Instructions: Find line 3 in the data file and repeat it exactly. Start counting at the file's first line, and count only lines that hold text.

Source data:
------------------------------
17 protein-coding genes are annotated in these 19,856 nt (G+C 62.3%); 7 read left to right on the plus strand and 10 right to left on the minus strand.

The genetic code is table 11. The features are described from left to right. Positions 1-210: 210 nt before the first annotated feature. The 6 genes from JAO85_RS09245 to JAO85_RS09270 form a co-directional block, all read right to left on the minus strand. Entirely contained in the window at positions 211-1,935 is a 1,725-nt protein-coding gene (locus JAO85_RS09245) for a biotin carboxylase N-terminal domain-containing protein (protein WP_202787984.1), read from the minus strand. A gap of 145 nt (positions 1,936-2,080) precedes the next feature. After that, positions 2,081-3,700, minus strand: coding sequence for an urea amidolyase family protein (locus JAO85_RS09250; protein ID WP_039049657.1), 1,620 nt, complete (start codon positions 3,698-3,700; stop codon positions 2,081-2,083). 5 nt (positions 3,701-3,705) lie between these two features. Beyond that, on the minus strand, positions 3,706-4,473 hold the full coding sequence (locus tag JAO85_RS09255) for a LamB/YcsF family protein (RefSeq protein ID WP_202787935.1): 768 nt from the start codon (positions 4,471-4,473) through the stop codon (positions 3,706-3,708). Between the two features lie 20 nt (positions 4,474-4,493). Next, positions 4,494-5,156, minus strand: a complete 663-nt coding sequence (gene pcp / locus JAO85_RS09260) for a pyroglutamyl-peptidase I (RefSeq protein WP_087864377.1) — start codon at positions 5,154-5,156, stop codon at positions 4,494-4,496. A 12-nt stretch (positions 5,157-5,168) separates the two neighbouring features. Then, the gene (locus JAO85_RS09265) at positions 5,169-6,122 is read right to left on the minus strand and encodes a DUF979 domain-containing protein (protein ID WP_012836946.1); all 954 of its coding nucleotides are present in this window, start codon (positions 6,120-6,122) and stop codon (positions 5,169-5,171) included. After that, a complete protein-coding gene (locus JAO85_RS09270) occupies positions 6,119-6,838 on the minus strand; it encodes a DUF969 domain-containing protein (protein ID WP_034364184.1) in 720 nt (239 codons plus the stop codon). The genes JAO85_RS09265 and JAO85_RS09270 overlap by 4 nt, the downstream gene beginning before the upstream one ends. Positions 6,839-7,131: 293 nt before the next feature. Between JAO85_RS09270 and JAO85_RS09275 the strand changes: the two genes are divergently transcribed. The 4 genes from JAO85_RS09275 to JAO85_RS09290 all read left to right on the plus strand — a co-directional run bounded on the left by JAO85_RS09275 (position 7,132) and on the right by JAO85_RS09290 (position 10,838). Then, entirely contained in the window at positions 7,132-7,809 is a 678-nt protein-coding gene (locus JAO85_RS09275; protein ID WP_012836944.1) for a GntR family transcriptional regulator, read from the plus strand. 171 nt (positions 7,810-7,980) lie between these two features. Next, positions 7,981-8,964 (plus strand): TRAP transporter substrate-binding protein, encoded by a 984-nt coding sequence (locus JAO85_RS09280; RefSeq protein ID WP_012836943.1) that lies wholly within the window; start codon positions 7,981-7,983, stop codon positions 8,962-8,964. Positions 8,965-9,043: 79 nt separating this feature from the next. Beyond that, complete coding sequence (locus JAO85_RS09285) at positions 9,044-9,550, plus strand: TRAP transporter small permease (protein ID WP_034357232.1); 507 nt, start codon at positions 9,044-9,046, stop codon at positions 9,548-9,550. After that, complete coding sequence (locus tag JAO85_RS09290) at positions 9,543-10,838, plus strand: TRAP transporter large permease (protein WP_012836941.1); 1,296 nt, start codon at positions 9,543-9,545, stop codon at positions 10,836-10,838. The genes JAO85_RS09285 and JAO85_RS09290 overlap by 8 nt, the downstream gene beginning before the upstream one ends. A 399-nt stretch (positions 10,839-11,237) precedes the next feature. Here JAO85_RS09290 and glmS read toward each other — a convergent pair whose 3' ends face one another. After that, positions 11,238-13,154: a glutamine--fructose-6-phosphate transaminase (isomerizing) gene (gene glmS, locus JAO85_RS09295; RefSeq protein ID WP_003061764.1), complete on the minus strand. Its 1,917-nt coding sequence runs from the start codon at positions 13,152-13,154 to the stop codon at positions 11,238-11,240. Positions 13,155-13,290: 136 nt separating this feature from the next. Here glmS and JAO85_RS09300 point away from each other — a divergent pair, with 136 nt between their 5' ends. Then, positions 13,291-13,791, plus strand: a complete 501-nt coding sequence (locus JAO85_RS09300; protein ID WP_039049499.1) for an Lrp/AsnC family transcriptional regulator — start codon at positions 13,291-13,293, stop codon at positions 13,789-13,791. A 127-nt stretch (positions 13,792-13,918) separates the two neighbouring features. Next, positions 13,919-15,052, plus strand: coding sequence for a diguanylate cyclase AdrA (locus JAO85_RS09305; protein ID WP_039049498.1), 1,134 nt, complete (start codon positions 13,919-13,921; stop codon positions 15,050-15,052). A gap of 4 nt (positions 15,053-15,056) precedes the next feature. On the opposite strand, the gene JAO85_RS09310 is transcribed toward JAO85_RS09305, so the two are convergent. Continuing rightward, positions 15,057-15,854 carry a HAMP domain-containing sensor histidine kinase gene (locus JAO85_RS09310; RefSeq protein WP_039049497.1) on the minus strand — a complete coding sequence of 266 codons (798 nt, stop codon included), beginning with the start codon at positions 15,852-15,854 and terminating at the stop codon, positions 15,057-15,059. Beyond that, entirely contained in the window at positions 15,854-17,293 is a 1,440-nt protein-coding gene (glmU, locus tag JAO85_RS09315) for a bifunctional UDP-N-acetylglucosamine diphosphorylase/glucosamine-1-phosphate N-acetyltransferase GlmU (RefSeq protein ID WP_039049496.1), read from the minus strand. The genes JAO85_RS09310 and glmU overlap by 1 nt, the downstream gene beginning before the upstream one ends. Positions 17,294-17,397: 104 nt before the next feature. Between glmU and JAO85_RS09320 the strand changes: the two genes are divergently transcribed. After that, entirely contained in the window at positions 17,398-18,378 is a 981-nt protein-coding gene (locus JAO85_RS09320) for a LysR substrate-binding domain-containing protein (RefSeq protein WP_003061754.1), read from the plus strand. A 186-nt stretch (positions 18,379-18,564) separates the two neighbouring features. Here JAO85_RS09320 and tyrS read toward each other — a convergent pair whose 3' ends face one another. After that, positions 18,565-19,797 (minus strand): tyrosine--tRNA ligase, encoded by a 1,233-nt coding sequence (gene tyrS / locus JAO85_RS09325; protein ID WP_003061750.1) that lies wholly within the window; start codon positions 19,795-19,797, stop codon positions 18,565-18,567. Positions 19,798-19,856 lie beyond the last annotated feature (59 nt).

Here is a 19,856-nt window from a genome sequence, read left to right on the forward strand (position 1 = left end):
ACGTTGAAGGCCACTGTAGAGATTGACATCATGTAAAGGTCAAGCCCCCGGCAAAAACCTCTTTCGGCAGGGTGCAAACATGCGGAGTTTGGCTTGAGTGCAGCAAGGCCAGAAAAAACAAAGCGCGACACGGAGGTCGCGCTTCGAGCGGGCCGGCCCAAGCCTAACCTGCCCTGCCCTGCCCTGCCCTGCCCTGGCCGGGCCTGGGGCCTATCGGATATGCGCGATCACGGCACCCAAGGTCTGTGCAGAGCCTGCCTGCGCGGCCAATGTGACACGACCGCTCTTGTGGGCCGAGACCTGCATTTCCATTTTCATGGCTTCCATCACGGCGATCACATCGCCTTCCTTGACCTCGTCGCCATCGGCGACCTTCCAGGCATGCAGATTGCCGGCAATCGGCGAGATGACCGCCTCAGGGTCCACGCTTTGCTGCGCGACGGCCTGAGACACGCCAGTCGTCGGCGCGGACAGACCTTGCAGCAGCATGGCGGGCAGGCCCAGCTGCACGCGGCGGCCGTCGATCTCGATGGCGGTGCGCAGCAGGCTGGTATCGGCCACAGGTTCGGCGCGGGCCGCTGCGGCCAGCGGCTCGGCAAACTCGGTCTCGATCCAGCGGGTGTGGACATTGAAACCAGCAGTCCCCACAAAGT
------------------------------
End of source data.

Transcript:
Here is a 19,856-nt window from a genome sequence, read left to right on the forward strand (position 1 = left end):